REVERSED and REMANDED to the trial court.

On certification to the Superior Court, Appellate Division.

Justin N. Kinney argued the cause for appellant (Kinney Lisovicz Reilly &Wolff, attorneys; Justin N. Kinney, Michael S. Chuven, and Timothy P. Smith, of counsel and on the briefs).

Ryan Milun argued the cause for respondents (The Milun Law Firm, attorneys; Ryan Milun, on the brief).

CHIEF JUSTICE RABNER and JUSTICES PATTERSON, SOLOMON, and PIERRE-LOUIS join in JUDGE FUENTES's opinion.

FUENTES, P.J.A.D. (temporarily assigned), writing for a unanimous Court.

OPINION

FUENTES, JUDGE (temporarily assigned)

3

This appeal concerns an exclusionary clause in a commercial general liability insurance policy. This exclusionary provision specifically denies coverage for any incidents, costs, or expenses arising out of or related to operations or activities performed by or on behalf of the insured in certain counties in the State of New York.

Richfield Window Coverings, LLC, d/b/a Nien Made (USA), Inc. (Richfield), is a seller of window coverings, blinds, shades, and shutters headquartered in Santa Fe Springs, California. Richfield sells its products to national retailers such as Home Depot, Walmart, and Bed Bath &Beyond. Richfield also provides the retailers with cutting machines designed to cut the blinds to meet the customers' specifications.

Admiral Insurance Company (Admiral), located in Mount Laurel, New Jersey, issued a general liability insurance policy to Richfield containing an exclusionary clause, which expressly states that the policy does not provide coverage for any liability "arising out of, related to, caused by, contributed to by, or in any way connected with . . . [a]ny operations or activities performed by or on behalf of any insured" in certain specifically identified counties in New York, including Nassau County. The exclusionary clause also states the insurer "shall have no duty to investigate, defend or indemnify any insured against any loss, claim, [or] 'suit'" arising in an excluded county.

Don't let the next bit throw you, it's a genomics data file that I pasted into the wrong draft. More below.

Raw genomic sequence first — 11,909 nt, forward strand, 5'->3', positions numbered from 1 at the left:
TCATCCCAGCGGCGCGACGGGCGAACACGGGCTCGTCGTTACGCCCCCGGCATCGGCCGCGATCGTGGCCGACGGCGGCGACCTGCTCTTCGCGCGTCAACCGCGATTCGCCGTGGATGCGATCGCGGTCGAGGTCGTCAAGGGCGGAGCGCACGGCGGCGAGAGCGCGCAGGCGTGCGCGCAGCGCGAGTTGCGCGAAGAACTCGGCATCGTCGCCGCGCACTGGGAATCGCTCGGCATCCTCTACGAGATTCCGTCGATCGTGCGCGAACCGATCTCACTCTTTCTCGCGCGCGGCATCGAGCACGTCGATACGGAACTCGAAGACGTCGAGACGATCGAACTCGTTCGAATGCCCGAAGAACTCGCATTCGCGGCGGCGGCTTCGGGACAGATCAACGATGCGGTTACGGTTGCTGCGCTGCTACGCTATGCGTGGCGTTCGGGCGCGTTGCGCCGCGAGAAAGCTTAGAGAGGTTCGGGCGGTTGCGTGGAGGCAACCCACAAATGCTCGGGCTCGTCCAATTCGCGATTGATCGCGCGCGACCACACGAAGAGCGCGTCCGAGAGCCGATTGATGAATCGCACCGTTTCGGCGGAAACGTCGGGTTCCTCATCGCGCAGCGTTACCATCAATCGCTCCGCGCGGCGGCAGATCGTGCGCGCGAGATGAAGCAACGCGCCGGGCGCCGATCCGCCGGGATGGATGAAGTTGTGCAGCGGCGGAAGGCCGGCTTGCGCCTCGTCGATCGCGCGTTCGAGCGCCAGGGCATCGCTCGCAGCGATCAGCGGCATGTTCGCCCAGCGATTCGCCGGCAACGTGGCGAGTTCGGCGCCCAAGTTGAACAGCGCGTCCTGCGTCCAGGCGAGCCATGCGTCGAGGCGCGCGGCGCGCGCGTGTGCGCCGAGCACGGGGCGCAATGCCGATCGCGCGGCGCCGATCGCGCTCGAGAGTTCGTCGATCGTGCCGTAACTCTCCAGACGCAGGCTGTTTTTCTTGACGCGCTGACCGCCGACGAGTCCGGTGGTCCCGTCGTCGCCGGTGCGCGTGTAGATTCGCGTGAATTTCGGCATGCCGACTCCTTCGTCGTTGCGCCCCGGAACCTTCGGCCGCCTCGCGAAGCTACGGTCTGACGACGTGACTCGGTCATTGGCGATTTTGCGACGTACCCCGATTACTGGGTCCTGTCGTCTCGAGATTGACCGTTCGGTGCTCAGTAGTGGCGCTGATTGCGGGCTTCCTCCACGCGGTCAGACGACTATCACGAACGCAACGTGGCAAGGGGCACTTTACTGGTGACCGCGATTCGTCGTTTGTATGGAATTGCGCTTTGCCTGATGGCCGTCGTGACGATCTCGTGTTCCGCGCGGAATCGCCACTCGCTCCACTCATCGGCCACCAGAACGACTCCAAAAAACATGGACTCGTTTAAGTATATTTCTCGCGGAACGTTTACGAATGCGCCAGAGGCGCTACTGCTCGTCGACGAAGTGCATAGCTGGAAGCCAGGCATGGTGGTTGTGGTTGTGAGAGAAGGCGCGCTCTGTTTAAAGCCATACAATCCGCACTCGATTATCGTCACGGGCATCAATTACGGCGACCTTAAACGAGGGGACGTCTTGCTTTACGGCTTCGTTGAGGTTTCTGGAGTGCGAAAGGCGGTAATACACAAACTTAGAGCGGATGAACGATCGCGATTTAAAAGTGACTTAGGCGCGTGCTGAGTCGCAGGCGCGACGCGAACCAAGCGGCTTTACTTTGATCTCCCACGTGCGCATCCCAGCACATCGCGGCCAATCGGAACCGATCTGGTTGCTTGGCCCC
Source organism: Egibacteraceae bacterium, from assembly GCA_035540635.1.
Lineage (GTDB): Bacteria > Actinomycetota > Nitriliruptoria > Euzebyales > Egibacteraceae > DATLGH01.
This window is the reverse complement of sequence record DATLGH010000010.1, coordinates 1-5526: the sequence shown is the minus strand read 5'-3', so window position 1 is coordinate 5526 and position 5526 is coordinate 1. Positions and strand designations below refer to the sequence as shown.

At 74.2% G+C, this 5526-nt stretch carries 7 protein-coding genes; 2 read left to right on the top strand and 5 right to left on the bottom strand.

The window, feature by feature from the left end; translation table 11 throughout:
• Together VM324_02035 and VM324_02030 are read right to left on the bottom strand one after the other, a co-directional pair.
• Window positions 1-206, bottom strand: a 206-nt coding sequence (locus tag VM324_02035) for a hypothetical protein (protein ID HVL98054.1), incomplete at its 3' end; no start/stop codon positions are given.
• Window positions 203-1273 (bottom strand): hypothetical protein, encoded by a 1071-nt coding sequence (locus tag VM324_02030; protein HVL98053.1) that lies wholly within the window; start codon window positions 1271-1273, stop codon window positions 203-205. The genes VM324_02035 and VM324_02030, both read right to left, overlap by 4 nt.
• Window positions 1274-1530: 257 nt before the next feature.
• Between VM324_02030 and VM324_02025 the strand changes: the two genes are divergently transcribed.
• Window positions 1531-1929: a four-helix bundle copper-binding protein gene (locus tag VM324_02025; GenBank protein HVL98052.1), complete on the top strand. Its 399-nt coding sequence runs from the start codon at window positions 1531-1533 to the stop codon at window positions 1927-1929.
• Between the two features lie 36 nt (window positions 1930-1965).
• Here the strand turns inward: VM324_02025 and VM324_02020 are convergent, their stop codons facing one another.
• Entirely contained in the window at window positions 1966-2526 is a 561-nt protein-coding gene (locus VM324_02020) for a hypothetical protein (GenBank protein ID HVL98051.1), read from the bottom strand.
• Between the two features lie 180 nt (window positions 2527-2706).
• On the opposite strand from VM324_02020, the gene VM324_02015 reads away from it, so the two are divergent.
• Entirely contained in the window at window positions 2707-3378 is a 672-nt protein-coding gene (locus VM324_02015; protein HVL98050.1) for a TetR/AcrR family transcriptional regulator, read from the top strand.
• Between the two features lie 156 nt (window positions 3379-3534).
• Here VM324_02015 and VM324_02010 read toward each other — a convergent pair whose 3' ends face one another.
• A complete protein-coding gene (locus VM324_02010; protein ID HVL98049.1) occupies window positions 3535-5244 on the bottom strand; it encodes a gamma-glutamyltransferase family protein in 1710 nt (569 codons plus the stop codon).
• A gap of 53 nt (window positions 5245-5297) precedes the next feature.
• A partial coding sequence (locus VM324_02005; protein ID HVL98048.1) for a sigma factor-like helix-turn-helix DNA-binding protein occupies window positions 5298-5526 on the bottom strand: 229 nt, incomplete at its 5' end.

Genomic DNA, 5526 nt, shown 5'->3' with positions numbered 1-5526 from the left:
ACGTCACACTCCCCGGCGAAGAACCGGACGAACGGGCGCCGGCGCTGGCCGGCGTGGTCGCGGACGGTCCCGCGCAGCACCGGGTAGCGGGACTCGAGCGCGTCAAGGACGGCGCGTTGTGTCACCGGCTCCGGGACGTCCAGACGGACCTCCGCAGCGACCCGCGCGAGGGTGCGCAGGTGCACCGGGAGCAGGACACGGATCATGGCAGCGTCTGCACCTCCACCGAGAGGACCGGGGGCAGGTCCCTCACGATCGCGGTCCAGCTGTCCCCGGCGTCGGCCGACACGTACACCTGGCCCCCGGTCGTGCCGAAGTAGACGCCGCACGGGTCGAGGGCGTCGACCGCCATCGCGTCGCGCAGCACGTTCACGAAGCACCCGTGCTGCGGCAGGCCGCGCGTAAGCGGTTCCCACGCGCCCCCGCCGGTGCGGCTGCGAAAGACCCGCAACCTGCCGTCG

4

Here, an employee of a Home Depot store located in Freeport, in Nassau County, New York, was injured while operating a blind cutting machine provided to Home Depot and maintained by Richfield. The Home Depot employee filed a civil action in Nassau County against Richfield seeking compensatory damages. When Richfield notified Admiral of the lawsuit, the insurer invoked the policy's exclusionary clause and asserted it was not contractually obligated to assign counsel to represent Richfield in the Nassau County litigation, or to indemnify Richfield against any damages awarded to the Home Depot employee.

Richfield filed a declaratory judgment action in the Superior Court and argued Admiral had a duty to defend the insured because the terms "operations" and "activities" in the policy's Designated New York Counties Exclusion were ambiguous and subject to multiple interpretations, and thus must be construed in favor of the insured. The Law Division judge rejected that argument and granted Admiral's motion for summary judgment. The judge held that allegations of "bodily injury" that...

To continue reading

Request your trial

VLEX uses login cookies to provide you with a better browsing experience. If you click on 'Accept' or continue browsing this site we consider that you accept our cookie policy. ACCEPT